health services, patient satisfaction, quantitative research, serious mental illness


Background: Adults who suffer with severe and persistent mental illness (SPMI) rarely access medical care to receive preventive vaccines. Aims: To increase the rate of vaccines among the SPMI population in an outpatient community mental health center (CMHC). Methods: A review of the literature identified a gap between the general population and SPMI clients in receiving preventive vaccinations. An initial mixed-method convenience survey of SPMI clients (n = 392) provided information on current vaccination status, demographics, beliefs, and interest in receiving vaccines. A vaccination program was developed to address identified barriers and increase vaccination rates. Postintervention data were collected through a mixed-method convenience survey of SPMI clients (n = 60) who participated in immunizations clinics to evaluate client satisfaction. A partnership between the health department and CMHC was developed to deliver vaccines in a nontraditional site. Vaccines administered included annual influenza; hepatitis A; hepatitis B; herpes zoster; measles, mumps, and rubella; pneumococcal; and tetanus, diphtheria, and pertussis (Tdap). Results: More than 1,000 vaccines were administered in the first 8 months, with a significant increase in vaccination rates over baseline for individual vaccines ranging from 18.75% to 83%. Postintervention survey results found a 95% satisfaction rate. Conclusions: Implementation of a vaccination program in a nontraditional site that facilitates access for SPMI clients can promote an overwhelming increase in the vaccination rates for this underserved population. Results suggest that the integration of mental health and CMHC services can have a profound positive effect on SPMI population health.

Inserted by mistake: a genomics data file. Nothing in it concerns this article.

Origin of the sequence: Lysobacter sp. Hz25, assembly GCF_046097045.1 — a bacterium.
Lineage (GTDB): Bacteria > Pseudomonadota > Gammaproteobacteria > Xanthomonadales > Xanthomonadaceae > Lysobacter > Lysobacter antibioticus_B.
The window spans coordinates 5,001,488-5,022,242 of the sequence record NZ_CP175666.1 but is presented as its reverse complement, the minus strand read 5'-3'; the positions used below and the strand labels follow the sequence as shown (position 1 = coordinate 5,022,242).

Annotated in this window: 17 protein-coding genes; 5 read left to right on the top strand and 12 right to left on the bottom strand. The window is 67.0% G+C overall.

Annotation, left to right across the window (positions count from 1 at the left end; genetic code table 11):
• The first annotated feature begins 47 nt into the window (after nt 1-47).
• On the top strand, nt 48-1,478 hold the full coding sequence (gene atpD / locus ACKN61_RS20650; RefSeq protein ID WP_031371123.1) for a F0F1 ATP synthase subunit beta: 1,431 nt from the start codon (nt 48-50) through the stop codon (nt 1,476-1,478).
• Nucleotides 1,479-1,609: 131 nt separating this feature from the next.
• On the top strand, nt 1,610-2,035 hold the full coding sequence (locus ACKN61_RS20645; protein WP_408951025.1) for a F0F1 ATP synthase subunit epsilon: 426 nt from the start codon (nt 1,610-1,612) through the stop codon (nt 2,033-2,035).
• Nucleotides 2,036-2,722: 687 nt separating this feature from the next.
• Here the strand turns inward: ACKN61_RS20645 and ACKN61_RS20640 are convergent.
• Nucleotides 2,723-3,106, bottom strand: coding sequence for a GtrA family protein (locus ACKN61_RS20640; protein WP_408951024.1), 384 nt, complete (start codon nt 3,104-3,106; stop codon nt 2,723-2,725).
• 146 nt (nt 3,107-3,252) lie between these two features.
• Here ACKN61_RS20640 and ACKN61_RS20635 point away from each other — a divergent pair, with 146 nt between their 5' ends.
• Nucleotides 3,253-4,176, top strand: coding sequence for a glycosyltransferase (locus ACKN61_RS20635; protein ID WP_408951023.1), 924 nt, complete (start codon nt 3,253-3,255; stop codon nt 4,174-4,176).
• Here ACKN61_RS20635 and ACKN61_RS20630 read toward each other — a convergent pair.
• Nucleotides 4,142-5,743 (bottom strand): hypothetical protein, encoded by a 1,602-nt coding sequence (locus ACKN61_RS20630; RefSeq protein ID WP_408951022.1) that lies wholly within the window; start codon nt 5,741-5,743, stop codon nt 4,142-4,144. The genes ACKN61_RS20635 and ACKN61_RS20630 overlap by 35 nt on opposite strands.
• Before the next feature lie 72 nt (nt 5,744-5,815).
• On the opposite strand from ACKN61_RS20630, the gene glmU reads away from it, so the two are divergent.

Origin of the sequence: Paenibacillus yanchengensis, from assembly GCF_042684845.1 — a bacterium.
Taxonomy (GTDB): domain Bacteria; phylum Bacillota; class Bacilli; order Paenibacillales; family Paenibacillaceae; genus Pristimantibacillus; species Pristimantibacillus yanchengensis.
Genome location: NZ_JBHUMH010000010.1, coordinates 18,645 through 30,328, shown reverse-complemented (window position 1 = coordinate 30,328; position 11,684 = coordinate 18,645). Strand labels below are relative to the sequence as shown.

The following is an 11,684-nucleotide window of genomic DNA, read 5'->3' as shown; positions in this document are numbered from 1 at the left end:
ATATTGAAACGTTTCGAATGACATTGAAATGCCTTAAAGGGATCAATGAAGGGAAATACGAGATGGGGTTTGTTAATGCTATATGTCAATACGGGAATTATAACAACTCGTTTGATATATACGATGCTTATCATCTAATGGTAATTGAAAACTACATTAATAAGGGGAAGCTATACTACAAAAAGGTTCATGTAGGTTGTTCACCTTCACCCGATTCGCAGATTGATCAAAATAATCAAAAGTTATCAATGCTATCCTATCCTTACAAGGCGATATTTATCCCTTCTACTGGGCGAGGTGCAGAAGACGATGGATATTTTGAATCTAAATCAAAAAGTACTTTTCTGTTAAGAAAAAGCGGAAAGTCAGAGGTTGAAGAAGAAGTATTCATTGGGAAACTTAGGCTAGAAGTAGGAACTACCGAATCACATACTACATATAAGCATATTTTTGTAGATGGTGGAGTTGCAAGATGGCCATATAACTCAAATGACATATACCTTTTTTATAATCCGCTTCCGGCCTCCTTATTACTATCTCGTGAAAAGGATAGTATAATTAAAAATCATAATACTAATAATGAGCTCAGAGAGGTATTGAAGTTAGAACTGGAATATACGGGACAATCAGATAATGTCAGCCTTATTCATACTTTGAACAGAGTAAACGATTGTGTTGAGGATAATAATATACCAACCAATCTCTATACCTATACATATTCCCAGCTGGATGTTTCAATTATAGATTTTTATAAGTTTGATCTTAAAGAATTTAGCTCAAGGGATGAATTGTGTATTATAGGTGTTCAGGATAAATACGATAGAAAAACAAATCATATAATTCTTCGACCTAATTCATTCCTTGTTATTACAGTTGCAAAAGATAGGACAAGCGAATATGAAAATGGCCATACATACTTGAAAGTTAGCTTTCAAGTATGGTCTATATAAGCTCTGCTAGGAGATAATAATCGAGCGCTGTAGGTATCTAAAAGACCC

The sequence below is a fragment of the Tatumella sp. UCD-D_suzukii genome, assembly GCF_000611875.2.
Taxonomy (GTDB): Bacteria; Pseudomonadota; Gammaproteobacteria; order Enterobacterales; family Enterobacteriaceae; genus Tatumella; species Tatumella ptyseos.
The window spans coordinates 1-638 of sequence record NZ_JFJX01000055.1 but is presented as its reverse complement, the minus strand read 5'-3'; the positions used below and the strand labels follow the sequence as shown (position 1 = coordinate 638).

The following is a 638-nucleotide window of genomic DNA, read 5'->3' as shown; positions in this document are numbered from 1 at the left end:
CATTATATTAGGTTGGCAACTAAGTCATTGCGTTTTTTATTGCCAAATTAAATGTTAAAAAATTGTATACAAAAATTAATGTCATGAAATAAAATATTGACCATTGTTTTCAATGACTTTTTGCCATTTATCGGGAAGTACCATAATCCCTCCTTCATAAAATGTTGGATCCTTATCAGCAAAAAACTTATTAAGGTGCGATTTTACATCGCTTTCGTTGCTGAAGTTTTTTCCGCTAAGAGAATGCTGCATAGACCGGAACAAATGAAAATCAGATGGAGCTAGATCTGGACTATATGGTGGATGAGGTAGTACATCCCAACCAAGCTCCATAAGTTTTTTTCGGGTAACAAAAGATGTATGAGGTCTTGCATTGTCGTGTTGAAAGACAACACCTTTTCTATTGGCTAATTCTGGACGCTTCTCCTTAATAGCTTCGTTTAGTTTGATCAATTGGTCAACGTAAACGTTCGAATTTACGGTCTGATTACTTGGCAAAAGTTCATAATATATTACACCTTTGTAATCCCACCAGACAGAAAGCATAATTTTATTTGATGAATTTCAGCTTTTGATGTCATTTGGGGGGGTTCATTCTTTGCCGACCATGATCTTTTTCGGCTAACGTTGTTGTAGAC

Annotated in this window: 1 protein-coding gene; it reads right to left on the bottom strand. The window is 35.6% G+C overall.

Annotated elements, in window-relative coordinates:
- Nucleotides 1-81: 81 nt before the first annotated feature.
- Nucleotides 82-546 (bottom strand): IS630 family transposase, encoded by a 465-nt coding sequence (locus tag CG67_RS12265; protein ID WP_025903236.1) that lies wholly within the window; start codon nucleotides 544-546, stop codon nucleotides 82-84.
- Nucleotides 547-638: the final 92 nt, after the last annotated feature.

Original Publication Citation

Miles, L. W., Williams, N., Luthy, K. E., & Eden, L. (2019). Adult Vaccination Rates in the Mentally Ill Population: An Outpatient Improvement Project. Journal of the American Psychiatric Nurses Association.

Document Type

Peer-Reviewed Article

Publication Date


Permanent URL


Sage Publications





University Standing at Time of Publication

Associate Professor